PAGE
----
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    Molise Region - Italy

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    theworldoftravel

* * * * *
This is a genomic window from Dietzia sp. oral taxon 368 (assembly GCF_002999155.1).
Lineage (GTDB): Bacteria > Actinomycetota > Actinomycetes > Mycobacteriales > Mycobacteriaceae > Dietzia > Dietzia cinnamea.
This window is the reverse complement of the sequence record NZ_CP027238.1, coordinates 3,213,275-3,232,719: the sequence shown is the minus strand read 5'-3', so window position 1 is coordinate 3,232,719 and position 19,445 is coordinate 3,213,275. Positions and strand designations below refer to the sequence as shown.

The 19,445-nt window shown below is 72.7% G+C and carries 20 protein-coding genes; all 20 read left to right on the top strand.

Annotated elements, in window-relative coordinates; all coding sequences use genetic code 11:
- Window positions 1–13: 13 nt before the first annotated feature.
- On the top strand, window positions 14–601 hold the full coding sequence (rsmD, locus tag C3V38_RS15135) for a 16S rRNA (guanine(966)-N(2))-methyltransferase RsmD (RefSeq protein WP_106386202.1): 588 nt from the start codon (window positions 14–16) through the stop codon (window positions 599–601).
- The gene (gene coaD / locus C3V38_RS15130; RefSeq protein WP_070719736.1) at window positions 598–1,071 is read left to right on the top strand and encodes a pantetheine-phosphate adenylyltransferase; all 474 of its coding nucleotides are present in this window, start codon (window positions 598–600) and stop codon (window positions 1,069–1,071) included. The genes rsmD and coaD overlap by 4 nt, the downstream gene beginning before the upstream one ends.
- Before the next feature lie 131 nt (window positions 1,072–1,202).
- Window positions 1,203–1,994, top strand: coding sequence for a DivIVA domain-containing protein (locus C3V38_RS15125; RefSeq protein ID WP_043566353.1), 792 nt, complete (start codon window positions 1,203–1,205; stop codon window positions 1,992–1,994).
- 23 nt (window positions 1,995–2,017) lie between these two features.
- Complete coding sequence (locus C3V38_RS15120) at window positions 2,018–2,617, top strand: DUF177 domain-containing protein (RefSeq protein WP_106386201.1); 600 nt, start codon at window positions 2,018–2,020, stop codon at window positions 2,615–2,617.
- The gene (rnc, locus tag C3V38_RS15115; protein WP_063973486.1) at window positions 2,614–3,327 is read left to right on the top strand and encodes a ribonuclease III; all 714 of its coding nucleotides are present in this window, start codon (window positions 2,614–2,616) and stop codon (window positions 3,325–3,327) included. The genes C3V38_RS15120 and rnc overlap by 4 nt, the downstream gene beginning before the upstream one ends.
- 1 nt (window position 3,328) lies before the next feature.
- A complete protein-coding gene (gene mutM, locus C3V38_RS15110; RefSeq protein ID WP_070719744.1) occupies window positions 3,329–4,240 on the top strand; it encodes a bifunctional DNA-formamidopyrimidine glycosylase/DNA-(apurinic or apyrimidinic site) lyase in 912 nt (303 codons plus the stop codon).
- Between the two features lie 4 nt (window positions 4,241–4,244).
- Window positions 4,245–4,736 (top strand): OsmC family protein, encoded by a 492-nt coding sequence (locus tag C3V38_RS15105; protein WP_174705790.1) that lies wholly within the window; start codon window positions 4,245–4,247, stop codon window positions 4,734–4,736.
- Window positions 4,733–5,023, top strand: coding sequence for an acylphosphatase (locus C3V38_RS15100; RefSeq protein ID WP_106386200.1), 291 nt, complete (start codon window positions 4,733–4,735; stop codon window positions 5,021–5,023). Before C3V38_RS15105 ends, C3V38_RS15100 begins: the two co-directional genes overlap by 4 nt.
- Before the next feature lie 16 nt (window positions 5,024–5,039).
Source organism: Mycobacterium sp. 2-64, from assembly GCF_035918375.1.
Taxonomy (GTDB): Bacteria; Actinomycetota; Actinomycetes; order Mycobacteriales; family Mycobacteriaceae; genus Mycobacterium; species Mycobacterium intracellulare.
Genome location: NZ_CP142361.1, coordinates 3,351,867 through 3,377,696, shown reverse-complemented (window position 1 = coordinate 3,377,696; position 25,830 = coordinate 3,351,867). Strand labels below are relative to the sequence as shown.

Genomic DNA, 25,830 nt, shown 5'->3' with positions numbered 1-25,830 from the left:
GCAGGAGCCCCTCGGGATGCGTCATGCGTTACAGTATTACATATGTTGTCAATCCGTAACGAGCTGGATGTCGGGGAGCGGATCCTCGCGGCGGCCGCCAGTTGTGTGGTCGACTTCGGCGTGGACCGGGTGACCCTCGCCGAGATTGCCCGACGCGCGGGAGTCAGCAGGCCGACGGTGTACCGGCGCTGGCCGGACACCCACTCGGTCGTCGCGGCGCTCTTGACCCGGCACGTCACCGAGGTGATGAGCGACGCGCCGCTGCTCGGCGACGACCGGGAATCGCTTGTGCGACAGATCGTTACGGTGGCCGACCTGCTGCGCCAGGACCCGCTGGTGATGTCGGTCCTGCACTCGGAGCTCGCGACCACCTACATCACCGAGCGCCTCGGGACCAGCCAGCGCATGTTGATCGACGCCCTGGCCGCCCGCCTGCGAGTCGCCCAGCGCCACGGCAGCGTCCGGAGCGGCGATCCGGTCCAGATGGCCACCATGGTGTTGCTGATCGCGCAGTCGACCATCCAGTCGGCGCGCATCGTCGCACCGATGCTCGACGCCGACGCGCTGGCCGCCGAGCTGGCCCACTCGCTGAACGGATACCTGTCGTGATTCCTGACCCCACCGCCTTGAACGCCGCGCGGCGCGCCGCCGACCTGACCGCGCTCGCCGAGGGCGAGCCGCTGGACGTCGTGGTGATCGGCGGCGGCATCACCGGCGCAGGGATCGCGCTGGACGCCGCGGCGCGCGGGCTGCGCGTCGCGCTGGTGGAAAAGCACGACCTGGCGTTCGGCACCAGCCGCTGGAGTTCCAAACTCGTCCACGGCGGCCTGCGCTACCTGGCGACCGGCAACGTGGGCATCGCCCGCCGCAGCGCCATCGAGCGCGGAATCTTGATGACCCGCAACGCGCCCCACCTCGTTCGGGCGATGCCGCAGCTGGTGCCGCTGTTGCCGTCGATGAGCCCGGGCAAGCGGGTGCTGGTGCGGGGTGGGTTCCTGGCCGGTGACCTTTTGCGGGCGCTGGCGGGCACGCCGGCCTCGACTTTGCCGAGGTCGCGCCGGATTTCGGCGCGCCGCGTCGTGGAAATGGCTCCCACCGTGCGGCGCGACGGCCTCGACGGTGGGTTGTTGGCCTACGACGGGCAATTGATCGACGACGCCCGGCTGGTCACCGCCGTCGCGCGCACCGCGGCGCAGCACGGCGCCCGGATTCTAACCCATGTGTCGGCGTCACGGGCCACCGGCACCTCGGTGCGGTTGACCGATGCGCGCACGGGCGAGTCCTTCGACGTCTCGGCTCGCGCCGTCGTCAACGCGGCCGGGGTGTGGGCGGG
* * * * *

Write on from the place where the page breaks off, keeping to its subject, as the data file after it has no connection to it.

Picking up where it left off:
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    Molise (pronounced [moˈliːze]) is a region of Southern Italy, the second smallest of the regions. It was formerly (until 1963) part of the region of Abruzzi e Molise (with Abruzzo) and now a separate entity. The region covers 4,438 km² and has a population of about 300,000. Molise is the newest Italian region, since it was established in 1963, when the region Abruzzi e Molise was split in two. It became effective only in 1970. Economy Though there is a large Fiat plant (Termoli), the industrial sector is dominated by the building industry with small and medium-sized firms spread widely throughout the region. Another important industry is food processing: pasta, meat, milk products, oil and wine are the traditional products of the region. In the services sector the most important industries are distribution, hotels and catering, followed by transport and communications, banking and insurance. With few exceptions, in all sectors firms are small, and this explains the difficulties encountered when marketing products on a national scale.[1] After the earthquake of 2002 some of the communities in Molise became the focus of a generous government policy which contributed state money to individuals willing to make their homes more resistant to seismic activity. Larino, near Termoli, was a particular beneficiary of this policy and the town, already one of the most beautiful in the province, has been transformed. It was policy to return the houses to their historical colours and, based on careful research, the structures were painted in a range of soft pastel tones. As a result Larino has become an important centre for tourism and scores of expatriates from all over the world are returning to live in the revived centro storico (antique centre). International tourism is becoming more evident largely as a result of the international flights from other European states, Great Britain, and North America which enter Pescara not far to the north in Abruzzo. The tourists are attracted by large expanses of unspoiled beaches, a relative lack of congestion, and the gentle pace of life.